2015 WSOP Day 7: Tuan Le Goes Back to Back in $10K Lowball Championship
Six tournaments were active on Day 7 of the 2015 World Series of Poker (WSOP), the busiest day yet this series. The biggest live poker tournament of all time became more manageable, ending the day with just the final table remaining. A new bracelet was awarded in Event #7: $10,000 Limit 2-7 Triple Draw Lowball Championship, and the first razz event of the year went into its second day. As well, three hold'em tournaments are under way, including a pot-limit and the $10,000 heads-up tournament, as well as the beginning of Event #11: $1,500 Limit Hold'em
Colossus Has Shrunk to Final Nine Players
After starting with a truly mind-blowing 22,374 entries, Event #5: The Colossus $565 No-Limit Hold'em is finally down to a single table. There were 39 remaining hopefuls who took to the felt Tuesday with all eyes set on the first-place prize of $638,880 as well as the coveted gold bracelet, which may even have a bit more cachet than usual as the trophy for the largest live poker tournament ever held.
Of the 39 remaining players, Canada had several strong hopes. At the top of that list was Mike Leah, winner of Event #10: High Roller No-Limit Hold'em at the 2014 WSOP Asia-Pacific. Leah came into the day with the most chips among all the Canadians, but ended up being the first player to exit. Leah finished 39th for $23,022.
The other two Canadians fared a little better. Timothy Vukson held on for 30th place and a $27,215 payday. Richard Robertson ended up as the top Canadian finisher in the Colossus, exiting in 25th place for $32,349.
The final-table bubble was decided by a brutal hand. Bradley Burns three-bet all in from the button after an open from chip leader Adi Prasetyo in middle position. Prasetyo called, and both players flipped over big slick, Burns' in spades, Prasetyo's in clubs. It looked like a chopped pot until the flop came down all clubs, sending Burns to the exit on the final-table bubble in brutal fashion. Burns won $55,968.
When the final nine players return on Wednesday, Prasetyo will be the massive chip leader holding nearly 40 million chips — over 30% of the total chips in play. The full final-table counts are below.
Tuan Le Does it Again; Back-to-Back Bracelets in Lowball Championship
It's pretty hard to argue who the best deuce-to-seven triple draw player in the world is right now. Tuan Le won the $10,000 Championship event in that game variant last summer at the WSOP, and now he has done it again in 2015 in Event #7: $10,000 Limit 2-7 Triple Draw Lowball Championship.
The 37 year-old from Los Angeles, California is the first player to win the same event in back-to-back years since 2009, and he joins a very elite group of players to have ever done so in the history of poker.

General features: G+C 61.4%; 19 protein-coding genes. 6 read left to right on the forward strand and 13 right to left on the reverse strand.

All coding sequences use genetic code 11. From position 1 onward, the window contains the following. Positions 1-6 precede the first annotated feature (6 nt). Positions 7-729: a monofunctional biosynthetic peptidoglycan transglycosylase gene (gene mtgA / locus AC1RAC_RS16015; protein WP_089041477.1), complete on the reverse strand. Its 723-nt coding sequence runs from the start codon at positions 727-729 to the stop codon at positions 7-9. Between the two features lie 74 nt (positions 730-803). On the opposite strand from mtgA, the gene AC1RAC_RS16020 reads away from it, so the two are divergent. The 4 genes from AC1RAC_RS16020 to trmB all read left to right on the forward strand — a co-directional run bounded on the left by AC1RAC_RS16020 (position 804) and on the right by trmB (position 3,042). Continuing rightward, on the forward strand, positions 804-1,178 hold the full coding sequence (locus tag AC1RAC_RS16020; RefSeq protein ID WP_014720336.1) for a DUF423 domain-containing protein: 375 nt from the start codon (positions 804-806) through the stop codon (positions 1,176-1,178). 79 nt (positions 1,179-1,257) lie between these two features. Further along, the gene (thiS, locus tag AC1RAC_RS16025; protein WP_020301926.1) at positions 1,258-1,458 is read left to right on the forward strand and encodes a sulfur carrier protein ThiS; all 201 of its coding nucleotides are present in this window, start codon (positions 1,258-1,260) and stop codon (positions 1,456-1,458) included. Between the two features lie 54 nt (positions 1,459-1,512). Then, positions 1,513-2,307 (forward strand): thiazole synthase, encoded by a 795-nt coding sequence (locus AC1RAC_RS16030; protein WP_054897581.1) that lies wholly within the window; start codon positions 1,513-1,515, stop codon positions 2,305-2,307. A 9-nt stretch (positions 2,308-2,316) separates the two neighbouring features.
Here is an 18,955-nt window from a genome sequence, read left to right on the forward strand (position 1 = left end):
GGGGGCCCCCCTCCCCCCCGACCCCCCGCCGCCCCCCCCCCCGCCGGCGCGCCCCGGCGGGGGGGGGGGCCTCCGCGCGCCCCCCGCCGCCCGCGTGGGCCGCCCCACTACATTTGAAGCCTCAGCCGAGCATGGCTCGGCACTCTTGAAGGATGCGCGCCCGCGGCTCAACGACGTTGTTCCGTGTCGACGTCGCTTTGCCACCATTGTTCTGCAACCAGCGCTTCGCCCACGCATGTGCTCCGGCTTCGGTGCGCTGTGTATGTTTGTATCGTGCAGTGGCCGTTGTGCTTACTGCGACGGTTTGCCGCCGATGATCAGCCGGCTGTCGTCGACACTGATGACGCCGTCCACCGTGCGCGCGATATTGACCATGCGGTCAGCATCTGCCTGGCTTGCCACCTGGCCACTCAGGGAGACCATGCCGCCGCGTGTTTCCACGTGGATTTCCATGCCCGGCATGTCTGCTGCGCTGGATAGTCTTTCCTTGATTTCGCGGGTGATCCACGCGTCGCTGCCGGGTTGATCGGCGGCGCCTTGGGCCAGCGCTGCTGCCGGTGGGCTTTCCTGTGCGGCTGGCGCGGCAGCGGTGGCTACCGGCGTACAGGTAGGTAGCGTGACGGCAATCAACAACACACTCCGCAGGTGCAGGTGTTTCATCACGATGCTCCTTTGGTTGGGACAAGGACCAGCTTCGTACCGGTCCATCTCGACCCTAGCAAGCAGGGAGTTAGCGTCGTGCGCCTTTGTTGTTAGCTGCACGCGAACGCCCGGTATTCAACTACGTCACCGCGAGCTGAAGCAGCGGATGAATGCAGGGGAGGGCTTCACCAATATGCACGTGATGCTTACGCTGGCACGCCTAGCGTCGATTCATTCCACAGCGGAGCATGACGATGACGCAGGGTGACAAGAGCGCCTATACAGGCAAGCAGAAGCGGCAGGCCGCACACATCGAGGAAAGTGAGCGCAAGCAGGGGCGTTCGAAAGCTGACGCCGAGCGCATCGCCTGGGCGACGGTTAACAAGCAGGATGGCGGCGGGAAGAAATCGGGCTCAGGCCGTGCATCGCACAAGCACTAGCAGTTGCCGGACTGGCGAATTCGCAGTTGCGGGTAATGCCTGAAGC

It all came down to a heads-up duel with Max Casal, and in the final hand the two players got all the chips in the middle before the first draw. Casal drew one card and Le drew three. On the second draw, Casal drew one again and Le drew two. On the third and final draw, Casal drew one yet again and laid down his while Le stood pat and spread on the table. Dramatically, Casal slowly squeezed his draw card, eventually flipping over for a pair and the losing hand. He earned $199,438 for his runner-up result while Le collected $322,756 for his repeat victory.
Here are the final-table results:
Jonathan Duhamel Falls Short of Day 3 in Pot-Limit Hold'em
Day 2 of Event #8: $1,500 Pot-Limit Hold'em began with 108 survivors on Tuesday, but only 15 of them still had chips to play with at the end of the day. Our one Canadian hope, Jonathan Duhamel, was not one of them.
After being crushed part way through Day 1 of this event and bouncing back to a 12th-best stack by the end of the night, Duhamel returned on Day 2 as the only Canadian in the field. After lasting most of the day, it was clear Duhamel was not meant to win this event when he was delivered a bad beat.
Jesse Cohen raised preflop, Georgios Sotiropoulos three-bet it up on the button, and Duhamel got it all in with a four-bet from the small blind. Cohen got out of the way but Sotiropoulos made the call. According to the PokerNews Canada Poker Odds Calculator, Duhamel was a little more than an 80% favourite to win the hand with his over Sotiropoulos' , but the flop spelled doom when it came down . Duhamel never caught up to his opponent's set with the turn and river of and , and he was eliminated in 24th place for $5,883.
Some of the other notable players to collect a payout on Day 2 include Jesse Sylvia (31st — $4,830), Joe Cada (32nd — $4,830), Hiren Patel (38th — $4,011), Oleksii Khoroshenin (41st — $4,011), Antonio Esfandiari (45th — $4,011), and Chris Moorman (69th — $2,432).